As I write this, it is Sunday. There are 14 NFL games today, and that will be the focus of the day, and I’d argue that it should be the focus of today. The product on the field on Sundays, when the majority of the games are played, should be the focus. But tomorrow, the focus will change. And the focus should be different on Monday until Saturday. The NFL has a problem, and this time, we can’t let it go away.
Now, to get this out of way: the NFL does not have a problem with domestic violence. Statistically speaking, the numbers of NFL players who have recently been involved in legal proceedings regarding domestic violence is far below the North American average. But the volume of circumstances in the past 2 weeks have highlighted it in a way that we haven’t seen before. That does not make it right, and there is no excuse for anyone to commit domestic violence, but this issue has only served to highlight the wider problems facing the NFL.
Roger Goodell and the NFL believe they are invincible. And in many ways, they are. In a juggernaut that brings in over $9 Billion a year, it really is tough for them to fall. But that is why the NFL stands at a crossroads today. For too long, the NFL used its massive power to ignore these issues. Problem players have been ignored, because all too often they were not the stars of the league, and easily flushed out of the league to be replaced with new players. When star players had problems, they were brushed under a carpet never to be seen again. thanks to ESPN, we know that the Ravens and NFL tried to do that with Ray Rice. The NFL uses the power that it has to push problems away, and then use the fact that come Sunday, those problems will be forgotten. They can make that bet because most of the time, they are right.
That cannot happen this time. It isn’t just about players who commit domestic violence. A few years ago the NFL tried to clean itself up by introducing personal conduct policies aimed at players who do live troubled lives. The idea of that was great, but the execution was so poor that everything has come to a head over the last month. When you have a player who is suspended an entire year for smoking pot, and another who is suspended for 2 games for knocking out his fiancee in an elevator, there is a systematic problem.
While not attempting to justify this as good, Josh Gordon was suspended for a year for smoking pot, because it was his 3rd violation of the substance abuse policy, and under the rules at that time, that was what the punishment was. Now, while a good part of me believes that the player knew the rule, knew what his next violation would be, and deserves punishment just for being stupid. In a league where careers are short, any player who jeopardizes that, and potentially millions of dollars, deserves punishment if just for stupidity. However, we’re not talking cocaine or meth here, we’re talking pot. And the NFL has a further problem where pot is legal in 2 states where they have teams. The NFL needs to reflect this.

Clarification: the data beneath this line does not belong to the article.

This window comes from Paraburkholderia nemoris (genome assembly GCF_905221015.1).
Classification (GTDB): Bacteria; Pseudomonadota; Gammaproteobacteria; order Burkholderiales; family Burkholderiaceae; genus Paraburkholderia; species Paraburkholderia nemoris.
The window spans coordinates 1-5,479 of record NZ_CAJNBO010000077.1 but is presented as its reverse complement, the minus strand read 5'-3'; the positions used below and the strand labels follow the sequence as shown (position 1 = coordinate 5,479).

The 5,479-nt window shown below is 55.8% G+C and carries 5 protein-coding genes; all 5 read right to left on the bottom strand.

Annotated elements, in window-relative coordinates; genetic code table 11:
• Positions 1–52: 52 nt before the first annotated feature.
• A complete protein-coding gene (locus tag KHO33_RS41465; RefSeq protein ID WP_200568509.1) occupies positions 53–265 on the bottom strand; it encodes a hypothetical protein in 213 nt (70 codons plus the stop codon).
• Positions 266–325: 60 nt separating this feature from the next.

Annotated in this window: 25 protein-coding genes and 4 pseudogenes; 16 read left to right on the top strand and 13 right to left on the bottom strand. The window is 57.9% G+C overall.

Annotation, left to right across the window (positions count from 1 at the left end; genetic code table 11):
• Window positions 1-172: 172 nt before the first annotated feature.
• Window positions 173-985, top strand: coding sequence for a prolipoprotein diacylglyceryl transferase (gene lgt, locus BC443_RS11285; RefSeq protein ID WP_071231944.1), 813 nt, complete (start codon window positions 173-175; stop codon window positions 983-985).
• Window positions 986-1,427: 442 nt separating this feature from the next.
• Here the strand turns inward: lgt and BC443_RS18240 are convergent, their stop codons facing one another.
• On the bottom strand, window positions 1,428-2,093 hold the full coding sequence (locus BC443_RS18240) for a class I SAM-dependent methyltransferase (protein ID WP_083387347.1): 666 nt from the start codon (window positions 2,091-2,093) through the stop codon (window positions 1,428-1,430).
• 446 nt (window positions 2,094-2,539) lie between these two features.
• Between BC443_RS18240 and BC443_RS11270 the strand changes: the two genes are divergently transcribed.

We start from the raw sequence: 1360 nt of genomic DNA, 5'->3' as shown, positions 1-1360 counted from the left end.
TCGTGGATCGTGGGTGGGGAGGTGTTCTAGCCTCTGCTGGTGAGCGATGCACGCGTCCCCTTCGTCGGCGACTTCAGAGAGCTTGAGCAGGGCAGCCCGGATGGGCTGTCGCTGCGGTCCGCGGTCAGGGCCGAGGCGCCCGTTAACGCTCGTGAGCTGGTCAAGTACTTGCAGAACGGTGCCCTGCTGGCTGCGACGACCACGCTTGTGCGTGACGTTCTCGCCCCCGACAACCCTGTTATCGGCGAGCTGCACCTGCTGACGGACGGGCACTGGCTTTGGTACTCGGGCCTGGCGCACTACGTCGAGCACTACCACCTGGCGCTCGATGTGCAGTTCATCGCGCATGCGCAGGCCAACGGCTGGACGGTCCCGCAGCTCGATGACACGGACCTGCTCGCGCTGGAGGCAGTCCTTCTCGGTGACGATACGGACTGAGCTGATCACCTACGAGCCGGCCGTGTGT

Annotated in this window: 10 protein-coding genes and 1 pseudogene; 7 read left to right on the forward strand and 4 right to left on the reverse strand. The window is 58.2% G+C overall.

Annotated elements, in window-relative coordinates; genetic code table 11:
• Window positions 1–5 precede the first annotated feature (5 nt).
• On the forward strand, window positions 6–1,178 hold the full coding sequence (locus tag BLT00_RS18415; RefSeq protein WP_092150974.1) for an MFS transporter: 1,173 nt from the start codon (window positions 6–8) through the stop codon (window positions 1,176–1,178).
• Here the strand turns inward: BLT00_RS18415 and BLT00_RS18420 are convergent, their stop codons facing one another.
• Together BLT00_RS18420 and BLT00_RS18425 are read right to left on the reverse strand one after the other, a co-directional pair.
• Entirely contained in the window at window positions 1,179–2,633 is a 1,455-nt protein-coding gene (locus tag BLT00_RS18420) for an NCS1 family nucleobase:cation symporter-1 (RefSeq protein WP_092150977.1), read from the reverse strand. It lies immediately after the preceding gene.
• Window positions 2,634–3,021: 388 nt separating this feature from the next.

Now, Ray Rice was suspended for 2 games for his first violation of the personal conduct policy. Again, under the policy as it existed at the time, that was the correct punishment. It is widely reported that everyone from the Ravens to Roger Goodell knew what actually happened long before the video leak, but there was the cover up, which I will get to later, and the attempt to use the policy to get through this, and the hope that it would end there. As we know, it didn’t.
What this highlights is just how poorly the NFL’s policies were, and continue to be. I get the idea of standardized policies that treat each player and offense equally. It is easier to enforce, and much harder for the player and union to appeal if there are standards that are being followed. But the policy completely and horribly ignores the fact that a player hitting his fiance is worse than a player smoking pot. And the fact that the NFL let that happen is wrong.
What is even more wrong is the cover up. Multiple news agencies are now reporting the scale of the cover up, to the point where it is now believed that Roger Goodell himself knew about the Ray Rice video hours after the incident occurred. If all of this reporting is true, and it likely is, someone has to fall for it, and it needs to be Goodell. Roger Goodell has done many things for the NFL, increasing revenue, brand new TV contracts that are massive, implemented concussion protocols that, while it took too long to get there, are very good. But on so many fronts, Goodell has failed, and faltered, and failed again. The only acceptable endgame is for Roger Goodell to no longer be the commissioner of the NFL.
Now, on Sundays, we will watch the game on the field, and there are many good games on that field. We will watch fantastic quarterback play, even better catches, great defensive stands, and close games. We should watch that, and not think about the issues that the NFL have. The fact is that the NFL is so big, that on Sunday, the game on the field is the story, and it should be. But on Monday, the focus needs to change. That’s why while I write this on Sunday, it will be posted on Monday. Until the NFL makes any kind of meaningful changes, on Mondays, Tuesdays, Wednesdays, Thursdays, Fridays, and Saturdays, that is what the focus needs to be. The pressure cannot stop. The NFL can dictate the story on Sunday. The other 6 days: that is for us.